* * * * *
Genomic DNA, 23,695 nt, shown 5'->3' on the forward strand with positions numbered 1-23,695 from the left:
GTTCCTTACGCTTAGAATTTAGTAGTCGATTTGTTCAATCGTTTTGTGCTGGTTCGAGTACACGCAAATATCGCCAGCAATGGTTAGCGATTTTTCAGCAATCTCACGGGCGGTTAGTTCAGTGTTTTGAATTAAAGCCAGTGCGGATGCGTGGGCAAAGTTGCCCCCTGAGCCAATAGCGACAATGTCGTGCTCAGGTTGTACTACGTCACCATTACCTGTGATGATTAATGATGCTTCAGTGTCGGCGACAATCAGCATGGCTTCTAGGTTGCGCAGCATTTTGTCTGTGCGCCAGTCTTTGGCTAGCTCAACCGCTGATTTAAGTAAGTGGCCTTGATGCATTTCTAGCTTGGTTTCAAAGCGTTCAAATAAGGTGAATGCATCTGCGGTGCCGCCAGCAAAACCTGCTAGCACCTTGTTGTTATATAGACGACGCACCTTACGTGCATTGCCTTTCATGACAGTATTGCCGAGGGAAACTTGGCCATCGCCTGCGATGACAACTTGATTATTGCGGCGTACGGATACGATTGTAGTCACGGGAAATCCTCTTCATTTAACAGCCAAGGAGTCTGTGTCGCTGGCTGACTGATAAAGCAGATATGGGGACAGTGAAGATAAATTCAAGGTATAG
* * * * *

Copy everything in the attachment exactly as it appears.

Genomic DNA, 23,695 nt, shown 5'->3' on the forward strand with positions numbered 1-23,695 from the left:
GTTCCTTACGCTTAGAATTTAGTAGTCGATTTGTTCAATCGTTTTGTGCTGGTTCGAGTACACGCAAATATCGCCAGCAATGGTTAGCGATTTTTCAGCAATCTCACGGGCGGTTAGTTCAGTGTTTTGAATTAAAGCCAGTGCGGATGCGTGGGCAAAGTTGCCCCCTGAGCCAATAGCGACAATGTCGTGCTCAGGTTGTACTACGTCACCATTACCTGTGATGATTAATGATGCTTCAGTGTCGGCGACAATCAGCATGGCTTCTAGGTTGCGCAGCATTTTGTCTGTGCGCCAGTCTTTGGCTAGCTCAACCGCTGATTTAAGTAAGTGGCCTTGATGCATTTCTAGCTTGGTTTCAAAGCGTTCAAATAAGGTGAATGCATCTGCGGTGCCGCCAGCAAAACCTGCTAGCACCTTGTTGTTATATAGACGACGCACCTTACGTGCATTGCCTTTCATGACAGTATTGCCGAGGGAAACTTGGCCATCGCCTGCGATGACAACTTGATTATTGCGGCGTACGGATACGATTGTAGTCACGGGAAATCCTCTTCATTTAACAGCCAAGGAGTCTGTGTCGCTGGCTGACTGATAAAGCAGATATGGGGACAGTGAAGATAAATTCAAGGTATAG